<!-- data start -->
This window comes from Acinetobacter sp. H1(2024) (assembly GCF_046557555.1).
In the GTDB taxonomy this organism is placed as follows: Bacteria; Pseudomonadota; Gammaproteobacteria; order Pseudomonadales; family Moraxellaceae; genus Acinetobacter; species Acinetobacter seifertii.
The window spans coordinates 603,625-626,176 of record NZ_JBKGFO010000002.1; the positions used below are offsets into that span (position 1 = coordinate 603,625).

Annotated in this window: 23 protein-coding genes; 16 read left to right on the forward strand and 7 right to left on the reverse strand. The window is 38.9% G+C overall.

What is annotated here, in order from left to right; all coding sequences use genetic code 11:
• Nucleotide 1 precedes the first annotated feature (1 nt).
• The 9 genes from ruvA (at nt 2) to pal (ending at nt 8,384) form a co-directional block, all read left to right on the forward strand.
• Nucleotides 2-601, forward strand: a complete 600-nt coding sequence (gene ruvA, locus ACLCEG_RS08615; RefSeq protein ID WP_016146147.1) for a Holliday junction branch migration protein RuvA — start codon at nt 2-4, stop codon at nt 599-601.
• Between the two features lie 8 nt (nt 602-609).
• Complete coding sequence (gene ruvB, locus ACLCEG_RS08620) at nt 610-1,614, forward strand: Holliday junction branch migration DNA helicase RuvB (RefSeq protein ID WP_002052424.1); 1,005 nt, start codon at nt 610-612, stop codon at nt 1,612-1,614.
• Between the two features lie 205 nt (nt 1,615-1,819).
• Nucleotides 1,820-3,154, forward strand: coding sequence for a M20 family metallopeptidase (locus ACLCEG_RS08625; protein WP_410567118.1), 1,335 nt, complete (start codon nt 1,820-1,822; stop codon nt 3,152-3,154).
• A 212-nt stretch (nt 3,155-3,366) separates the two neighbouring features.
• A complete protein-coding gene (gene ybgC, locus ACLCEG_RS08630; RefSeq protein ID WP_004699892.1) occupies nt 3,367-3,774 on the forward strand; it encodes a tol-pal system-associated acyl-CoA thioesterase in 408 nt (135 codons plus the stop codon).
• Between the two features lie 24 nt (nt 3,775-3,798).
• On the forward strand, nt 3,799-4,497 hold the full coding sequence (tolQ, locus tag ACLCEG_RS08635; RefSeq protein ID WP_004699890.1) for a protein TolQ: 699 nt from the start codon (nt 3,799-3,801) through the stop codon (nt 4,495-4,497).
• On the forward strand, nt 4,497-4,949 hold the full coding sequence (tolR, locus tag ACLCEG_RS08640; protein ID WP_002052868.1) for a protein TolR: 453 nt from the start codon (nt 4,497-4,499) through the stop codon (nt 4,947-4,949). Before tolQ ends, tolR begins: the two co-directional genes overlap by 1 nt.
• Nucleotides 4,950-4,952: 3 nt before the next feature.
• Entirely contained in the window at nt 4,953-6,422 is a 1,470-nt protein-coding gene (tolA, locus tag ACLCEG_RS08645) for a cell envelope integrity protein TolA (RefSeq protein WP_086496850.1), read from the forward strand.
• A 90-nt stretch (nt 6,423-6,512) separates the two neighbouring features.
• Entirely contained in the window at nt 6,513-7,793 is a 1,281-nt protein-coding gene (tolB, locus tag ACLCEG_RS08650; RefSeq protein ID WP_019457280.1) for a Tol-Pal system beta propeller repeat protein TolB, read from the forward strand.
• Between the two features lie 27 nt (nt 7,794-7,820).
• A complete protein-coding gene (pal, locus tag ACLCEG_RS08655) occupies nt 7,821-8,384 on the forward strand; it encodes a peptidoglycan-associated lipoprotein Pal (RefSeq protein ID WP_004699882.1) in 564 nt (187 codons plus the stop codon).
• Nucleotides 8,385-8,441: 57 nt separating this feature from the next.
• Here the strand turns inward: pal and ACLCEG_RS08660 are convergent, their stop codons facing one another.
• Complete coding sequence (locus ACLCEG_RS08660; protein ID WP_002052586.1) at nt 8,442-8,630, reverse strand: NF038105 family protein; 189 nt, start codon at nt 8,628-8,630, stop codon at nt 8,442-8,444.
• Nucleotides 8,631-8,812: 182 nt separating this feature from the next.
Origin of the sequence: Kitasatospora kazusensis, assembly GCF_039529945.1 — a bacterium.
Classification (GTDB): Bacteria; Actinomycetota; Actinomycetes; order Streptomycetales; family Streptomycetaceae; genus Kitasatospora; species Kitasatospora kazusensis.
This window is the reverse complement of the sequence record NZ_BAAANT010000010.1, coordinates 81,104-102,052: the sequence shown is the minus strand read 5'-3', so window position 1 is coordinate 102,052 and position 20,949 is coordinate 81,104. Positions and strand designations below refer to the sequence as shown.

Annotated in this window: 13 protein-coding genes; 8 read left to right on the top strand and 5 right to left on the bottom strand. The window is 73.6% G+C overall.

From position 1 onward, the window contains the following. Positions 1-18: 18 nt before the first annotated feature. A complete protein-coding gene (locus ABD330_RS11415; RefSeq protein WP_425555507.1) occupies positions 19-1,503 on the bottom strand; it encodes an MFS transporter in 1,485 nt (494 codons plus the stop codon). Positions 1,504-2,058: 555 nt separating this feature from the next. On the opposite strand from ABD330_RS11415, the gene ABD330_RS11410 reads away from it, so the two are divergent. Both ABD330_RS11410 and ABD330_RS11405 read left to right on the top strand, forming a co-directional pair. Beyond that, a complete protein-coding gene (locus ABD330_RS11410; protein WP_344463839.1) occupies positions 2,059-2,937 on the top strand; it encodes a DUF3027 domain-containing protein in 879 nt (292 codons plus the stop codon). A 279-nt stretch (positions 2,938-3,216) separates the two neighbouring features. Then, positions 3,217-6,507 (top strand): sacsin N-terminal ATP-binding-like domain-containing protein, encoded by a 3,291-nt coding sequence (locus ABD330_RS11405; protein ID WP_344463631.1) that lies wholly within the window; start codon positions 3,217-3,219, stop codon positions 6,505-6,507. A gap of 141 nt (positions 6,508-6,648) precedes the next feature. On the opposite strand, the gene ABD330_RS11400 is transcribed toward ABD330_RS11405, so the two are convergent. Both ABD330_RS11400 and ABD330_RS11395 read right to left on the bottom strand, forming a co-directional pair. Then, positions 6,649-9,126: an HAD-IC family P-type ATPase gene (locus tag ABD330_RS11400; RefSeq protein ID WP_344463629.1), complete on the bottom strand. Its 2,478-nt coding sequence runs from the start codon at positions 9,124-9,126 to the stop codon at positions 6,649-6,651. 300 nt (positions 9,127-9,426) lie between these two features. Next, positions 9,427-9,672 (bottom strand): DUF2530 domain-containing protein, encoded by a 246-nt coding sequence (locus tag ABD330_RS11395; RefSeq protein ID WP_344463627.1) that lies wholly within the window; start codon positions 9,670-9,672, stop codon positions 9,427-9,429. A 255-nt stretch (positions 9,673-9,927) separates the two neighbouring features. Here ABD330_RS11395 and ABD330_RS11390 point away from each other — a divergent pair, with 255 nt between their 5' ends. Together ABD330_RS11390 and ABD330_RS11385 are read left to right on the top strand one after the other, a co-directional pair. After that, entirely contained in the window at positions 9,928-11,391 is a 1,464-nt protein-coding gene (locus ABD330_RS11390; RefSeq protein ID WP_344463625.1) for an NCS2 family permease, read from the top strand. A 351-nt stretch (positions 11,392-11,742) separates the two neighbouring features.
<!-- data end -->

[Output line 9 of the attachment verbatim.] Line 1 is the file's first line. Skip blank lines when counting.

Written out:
• Between the two features lie 8 nt (nt 602-609).